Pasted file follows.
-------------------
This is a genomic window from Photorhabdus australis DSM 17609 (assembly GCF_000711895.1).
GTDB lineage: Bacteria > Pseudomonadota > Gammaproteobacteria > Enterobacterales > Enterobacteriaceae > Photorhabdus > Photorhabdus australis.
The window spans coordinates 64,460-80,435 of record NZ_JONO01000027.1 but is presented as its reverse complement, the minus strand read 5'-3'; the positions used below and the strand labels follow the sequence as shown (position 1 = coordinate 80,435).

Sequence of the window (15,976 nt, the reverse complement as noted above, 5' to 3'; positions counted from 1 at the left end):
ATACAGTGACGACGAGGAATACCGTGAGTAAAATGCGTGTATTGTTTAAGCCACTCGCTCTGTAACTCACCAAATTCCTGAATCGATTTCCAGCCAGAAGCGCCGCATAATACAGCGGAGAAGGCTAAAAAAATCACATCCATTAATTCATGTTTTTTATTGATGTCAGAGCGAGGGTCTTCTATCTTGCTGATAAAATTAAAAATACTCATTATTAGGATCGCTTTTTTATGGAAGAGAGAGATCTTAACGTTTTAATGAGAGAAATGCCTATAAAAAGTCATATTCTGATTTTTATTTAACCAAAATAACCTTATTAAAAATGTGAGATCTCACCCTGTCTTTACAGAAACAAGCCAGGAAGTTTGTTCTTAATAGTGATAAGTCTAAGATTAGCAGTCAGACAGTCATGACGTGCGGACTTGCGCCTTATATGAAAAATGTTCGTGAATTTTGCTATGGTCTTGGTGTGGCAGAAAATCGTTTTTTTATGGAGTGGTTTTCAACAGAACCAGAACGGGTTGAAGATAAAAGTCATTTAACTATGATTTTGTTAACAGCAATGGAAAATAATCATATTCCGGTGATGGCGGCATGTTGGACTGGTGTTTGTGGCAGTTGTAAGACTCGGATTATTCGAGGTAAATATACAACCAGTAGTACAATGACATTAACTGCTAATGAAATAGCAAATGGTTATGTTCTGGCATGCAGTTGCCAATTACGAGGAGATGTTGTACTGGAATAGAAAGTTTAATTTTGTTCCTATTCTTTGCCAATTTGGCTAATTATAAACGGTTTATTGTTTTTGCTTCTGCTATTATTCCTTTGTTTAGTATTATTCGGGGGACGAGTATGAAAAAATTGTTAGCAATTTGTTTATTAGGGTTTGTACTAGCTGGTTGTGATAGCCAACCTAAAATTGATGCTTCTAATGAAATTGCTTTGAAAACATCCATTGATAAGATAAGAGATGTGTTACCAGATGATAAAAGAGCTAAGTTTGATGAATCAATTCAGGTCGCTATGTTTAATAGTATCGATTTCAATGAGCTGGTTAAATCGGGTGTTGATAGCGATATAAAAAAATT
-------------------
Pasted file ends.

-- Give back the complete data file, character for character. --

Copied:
This is a genomic window from Photorhabdus australis DSM 17609 (assembly GCF_000711895.1).
GTDB lineage: Bacteria > Pseudomonadota > Gammaproteobacteria > Enterobacterales > Enterobacteriaceae > Photorhabdus > Photorhabdus australis.
The window spans coordinates 64,460-80,435 of record NZ_JONO01000027.1 but is presented as its reverse complement, the minus strand read 5'-3'; the positions used below and the strand labels follow the sequence as shown (position 1 = coordinate 80,435).

Sequence of the window (15,976 nt, the reverse complement as noted above, 5' to 3'; positions counted from 1 at the left end):
ATACAGTGACGACGAGGAATACCGTGAGTAAAATGCGTGTATTGTTTAAGCCACTCGCTCTGTAACTCACCAAATTCCTGAATCGATTTCCAGCCAGAAGCGCCGCATAATACAGCGGAGAAGGCTAAAAAAATCACATCCATTAATTCATGTTTTTTATTGATGTCAGAGCGAGGGTCTTCTATCTTGCTGATAAAATTAAAAATACTCATTATTAGGATCGCTTTTTTATGGAAGAGAGAGATCTTAACGTTTTAATGAGAGAAATGCCTATAAAAAGTCATATTCTGATTTTTATTTAACCAAAATAACCTTATTAAAAATGTGAGATCTCACCCTGTCTTTACAGAAACAAGCCAGGAAGTTTGTTCTTAATAGTGATAAGTCTAAGATTAGCAGTCAGACAGTCATGACGTGCGGACTTGCGCCTTATATGAAAAATGTTCGTGAATTTTGCTATGGTCTTGGTGTGGCAGAAAATCGTTTTTTTATGGAGTGGTTTTCAACAGAACCAGAACGGGTTGAAGATAAAAGTCATTTAACTATGATTTTGTTAACAGCAATGGAAAATAATCATATTCCGGTGATGGCGGCATGTTGGACTGGTGTTTGTGGCAGTTGTAAGACTCGGATTATTCGAGGTAAATATACAACCAGTAGTACAATGACATTAACTGCTAATGAAATAGCAAATGGTTATGTTCTGGCATGCAGTTGCCAATTACGAGGAGATGTTGTACTGGAATAGAAAGTTTAATTTTGTTCCTATTCTTTGCCAATTTGGCTAATTATAAACGGTTTATTGTTTTTGCTTCTGCTATTATTCCTTTGTTTAGTATTATTCGGGGGACGAGTATGAAAAAATTGTTAGCAATTTGTTTATTAGGGTTTGTACTAGCTGGTTGTGATAGCCAACCTAAAATTGATGCTTCTAATGAAATTGCTTTGAAAACATCCATTGATAAGATAAGAGATGTGTTACCAGATGATAAAAGAGCTAAGTTTGATGAATCAATTCAGGTCGCTATGTTTAATAGTATCGATTTCAATGAGCTGGTTAAATCGGGTGTTGATAGCGATATAAAAAAATT